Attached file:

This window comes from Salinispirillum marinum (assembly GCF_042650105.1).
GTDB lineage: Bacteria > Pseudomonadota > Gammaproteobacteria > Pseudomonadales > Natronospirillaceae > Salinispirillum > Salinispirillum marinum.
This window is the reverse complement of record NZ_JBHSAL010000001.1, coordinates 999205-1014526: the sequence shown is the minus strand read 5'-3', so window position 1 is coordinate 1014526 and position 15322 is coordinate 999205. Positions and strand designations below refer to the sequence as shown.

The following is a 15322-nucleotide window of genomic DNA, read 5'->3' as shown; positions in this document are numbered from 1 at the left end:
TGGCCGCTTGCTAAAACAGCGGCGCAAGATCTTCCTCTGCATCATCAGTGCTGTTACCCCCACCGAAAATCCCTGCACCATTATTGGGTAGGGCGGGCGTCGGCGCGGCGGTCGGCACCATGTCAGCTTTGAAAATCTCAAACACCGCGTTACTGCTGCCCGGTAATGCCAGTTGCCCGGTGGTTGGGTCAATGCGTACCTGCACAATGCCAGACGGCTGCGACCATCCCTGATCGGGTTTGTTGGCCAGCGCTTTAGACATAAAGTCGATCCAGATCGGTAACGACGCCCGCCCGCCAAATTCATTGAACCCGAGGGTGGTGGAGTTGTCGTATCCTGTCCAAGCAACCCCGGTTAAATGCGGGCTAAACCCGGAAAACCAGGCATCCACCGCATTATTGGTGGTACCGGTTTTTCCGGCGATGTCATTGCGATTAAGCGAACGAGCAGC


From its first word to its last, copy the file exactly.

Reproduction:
This window comes from Salinispirillum marinum (assembly GCF_042650105.1).
GTDB lineage: Bacteria > Pseudomonadota > Gammaproteobacteria > Pseudomonadales > Natronospirillaceae > Salinispirillum > Salinispirillum marinum.
This window is the reverse complement of record NZ_JBHSAL010000001.1, coordinates 999205-1014526: the sequence shown is the minus strand read 5'-3', so window position 1 is coordinate 1014526 and position 15322 is coordinate 999205. Positions and strand designations below refer to the sequence as shown.

The following is a 15322-nucleotide window of genomic DNA, read 5'->3' as shown; positions in this document are numbered from 1 at the left end:
TGGCCGCTTGCTAAAACAGCGGCGCAAGATCTTCCTCTGCATCATCAGTGCTGTTACCCCCACCGAAAATCCCTGCACCATTATTGGGTAGGGCGGGCGTCGGCGCGGCGGTCGGCACCATGTCAGCTTTGAAAATCTCAAACACCGCGTTACTGCTGCCCGGTAATGCCAGTTGCCCGGTGGTTGGGTCAATGCGTACCTGCACAATGCCAGACGGCTGCGACCATCCCTGATCGGGTTTGTTGGCCAGCGCTTTAGACATAAAGTCGATCCAGATCGGTAACGACGCCCGCCCGCCAAATTCATTGAACCCGAGGGTGGTGGAGTTGTCGTATCCTGTCCAAGCAACCCCGGTTAAATGCGGGCTAAACCCGGAAAACCAGGCATCCACCGCATTATTGGTGGTACCGGTTTTTCCGGCGATGTCATTGCGATTAAGCGAACGAGCAGC